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Strength Training

Ask a Trainer: What Are The Best Resistance Band Exercises?

"I'm looking for affordable exercise equipment and have come across resistance bands, but I have no idea how I'd use them. What are the best resistance band exercises?"

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Most likely you’ve seen someone at the gym waddling back and forth, taking small steps, with a small elastic band around their legs. These are resistance bands and can come in quite handy while traveling, working out at home, or just looking for some new exercises to incorporate into your routine. The advantage of the bands is that they are extremely cheap and lightweight, yet incredibly versatile. While many of these bands will stretch 2.5x their length, the resistance can be greatly increased with further range of motion, catering to all levels of fitness. 

Some common resistance band exercises are lateral walks and monster walks, where the band is wrapped around both ankles or knees, but there are so many options beyond these basics. Presenting 10 exercises to incorporate into your next strength session.

RELATED: 13 Cross Training Exercises Runners Can Do At Home

10 Resistance Band Exercises

In/out squat

With the band around your ankles and starting in an athletic stance (slight squat) reach laterally with the right leg while you drop into a deeper squat. Come back to center and then do the same movement with your left leg reaching out, squatting each time.

Side-plank clamshell

With the band just above the knees, start in a side plank position with your knees on the ground while resting on your elbow. While keeping the body elevated off the ground externally rotate the “top” hip, activating the external rotators of the hip.

Hamstring walk-out

With the band around the ankles, knees bent, and lying on your back, lift the hips up off the ground creating a straight line from your knees to hips to shoulders. While in this position slowly walk out on your heels as far as you can while still being able to walk back in. This will really target the hamstrings as well as the gluteal muscles.

Single-leg squat

While in a single-leg stance position, place the band around the knees. If on the right leg, you will do a mini squat down while reaching the left leg back and left hand out front. Then returning to an upright position and driving the left knee upward. This is providing resistance while mimicking the running motion.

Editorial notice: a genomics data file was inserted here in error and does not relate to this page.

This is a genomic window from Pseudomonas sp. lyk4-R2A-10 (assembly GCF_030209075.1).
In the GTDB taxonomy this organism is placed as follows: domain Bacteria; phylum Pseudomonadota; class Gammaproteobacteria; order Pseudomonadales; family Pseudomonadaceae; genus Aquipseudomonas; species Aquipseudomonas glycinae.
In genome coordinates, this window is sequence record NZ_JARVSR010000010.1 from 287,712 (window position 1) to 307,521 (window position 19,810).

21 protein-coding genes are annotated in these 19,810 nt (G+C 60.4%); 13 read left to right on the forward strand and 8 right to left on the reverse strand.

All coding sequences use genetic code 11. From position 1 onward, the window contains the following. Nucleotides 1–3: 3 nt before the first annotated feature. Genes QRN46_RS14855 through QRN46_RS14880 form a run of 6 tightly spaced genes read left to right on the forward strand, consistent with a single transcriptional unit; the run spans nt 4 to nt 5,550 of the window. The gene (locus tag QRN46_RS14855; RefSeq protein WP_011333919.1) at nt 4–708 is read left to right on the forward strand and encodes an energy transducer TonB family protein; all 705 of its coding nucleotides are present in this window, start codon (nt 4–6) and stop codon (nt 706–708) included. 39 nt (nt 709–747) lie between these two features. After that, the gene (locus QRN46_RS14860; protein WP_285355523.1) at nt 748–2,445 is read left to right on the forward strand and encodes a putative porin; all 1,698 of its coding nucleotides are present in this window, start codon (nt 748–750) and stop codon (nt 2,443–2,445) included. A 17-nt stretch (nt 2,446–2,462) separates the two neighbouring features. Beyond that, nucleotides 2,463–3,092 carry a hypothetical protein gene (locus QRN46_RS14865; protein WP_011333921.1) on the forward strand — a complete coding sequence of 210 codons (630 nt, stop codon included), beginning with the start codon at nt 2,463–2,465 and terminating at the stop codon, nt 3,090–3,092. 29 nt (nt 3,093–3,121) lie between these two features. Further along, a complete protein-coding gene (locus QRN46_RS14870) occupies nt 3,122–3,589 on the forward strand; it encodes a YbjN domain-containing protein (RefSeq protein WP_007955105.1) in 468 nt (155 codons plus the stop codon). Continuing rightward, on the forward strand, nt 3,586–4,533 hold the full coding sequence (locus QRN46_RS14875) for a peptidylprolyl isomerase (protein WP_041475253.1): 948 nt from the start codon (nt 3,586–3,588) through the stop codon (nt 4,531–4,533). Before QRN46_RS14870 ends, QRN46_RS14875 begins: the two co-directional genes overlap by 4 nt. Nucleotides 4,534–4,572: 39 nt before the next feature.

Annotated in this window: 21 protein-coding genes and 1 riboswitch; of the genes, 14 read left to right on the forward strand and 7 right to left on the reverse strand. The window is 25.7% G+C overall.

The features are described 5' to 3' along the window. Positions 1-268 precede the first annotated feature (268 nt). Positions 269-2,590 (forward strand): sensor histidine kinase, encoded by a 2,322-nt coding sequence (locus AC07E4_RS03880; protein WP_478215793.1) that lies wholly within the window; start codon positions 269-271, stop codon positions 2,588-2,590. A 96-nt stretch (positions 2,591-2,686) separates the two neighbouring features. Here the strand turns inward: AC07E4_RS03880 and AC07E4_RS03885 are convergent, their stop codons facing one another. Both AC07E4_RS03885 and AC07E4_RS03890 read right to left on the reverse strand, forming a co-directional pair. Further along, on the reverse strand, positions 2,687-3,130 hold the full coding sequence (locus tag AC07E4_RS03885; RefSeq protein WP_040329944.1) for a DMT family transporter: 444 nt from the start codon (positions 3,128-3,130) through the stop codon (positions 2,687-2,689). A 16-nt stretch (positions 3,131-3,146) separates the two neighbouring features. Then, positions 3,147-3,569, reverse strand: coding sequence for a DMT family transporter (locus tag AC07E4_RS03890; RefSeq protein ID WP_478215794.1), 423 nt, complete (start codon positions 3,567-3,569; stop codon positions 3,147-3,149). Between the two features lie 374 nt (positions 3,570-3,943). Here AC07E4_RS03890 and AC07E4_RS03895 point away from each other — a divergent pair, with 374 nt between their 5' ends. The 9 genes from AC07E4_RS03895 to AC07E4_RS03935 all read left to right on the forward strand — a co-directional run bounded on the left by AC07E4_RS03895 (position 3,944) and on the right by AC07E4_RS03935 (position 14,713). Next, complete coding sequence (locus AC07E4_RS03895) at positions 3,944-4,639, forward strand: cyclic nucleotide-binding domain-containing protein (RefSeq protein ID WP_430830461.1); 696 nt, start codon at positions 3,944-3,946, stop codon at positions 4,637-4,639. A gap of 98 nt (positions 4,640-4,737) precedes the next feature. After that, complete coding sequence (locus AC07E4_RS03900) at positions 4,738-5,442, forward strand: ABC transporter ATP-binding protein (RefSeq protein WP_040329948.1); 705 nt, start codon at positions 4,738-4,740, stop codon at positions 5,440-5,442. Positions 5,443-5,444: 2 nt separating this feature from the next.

Donkey kick

Get into an all-four position on the ground while the band is around the top of each foot. While staying as still as you can, one leg will kick straight back, locking out and straightening the knee, while resistance increases—firing the hamstrings and gluteals.

Mountain climbers

Staying in the all-four position lift onto your toes with the band around the forefoot. While driving one knee forward, kick the opposite leg back and straight. Continue to alternate legs while holding a stable core position.

Bicycle crunches

Flip over onto your back and place the band around the forefoot area while lifting the legs up into a 90-degree knee bend. As you drive your left knee upward reach your right elbow so they nearly touch. Alternate the right knee up to the left up and touch—all while coming into a “crunch” position.

Plank toe taps

While in a plank position and the band around the ankles, tap one foot out laterally while maintaining stability. After bringing it back to the original position, tap out the opposite foot—continuing to alternate while maintaining a strong and stable core.

Overhead pull-down

Stand upright with the band in one hand and the arm straight up overhead. Reach with the other hand and grab the band, then pulling down toward the shoulder while keeping the elbow out—this will activate the lats of the pulling arm while firing the stabilizing muscles of the “up” arm.

Bent over row

With the knees slightly bent and in a slightly bent over position, place the bands around the wrists and reach out away from the body. While applying outward pressure on the band, pull both hands towards the body in a “rowing” movement, squeezing the shoulder blades together. 

RELATED: How to Build Hip Mobility Safely

For more exercises and workouts to do at home, check out the online workouts provided daily by Herrig’s functional training studio Triplex Training at triplextraining.com/at-home-workouts.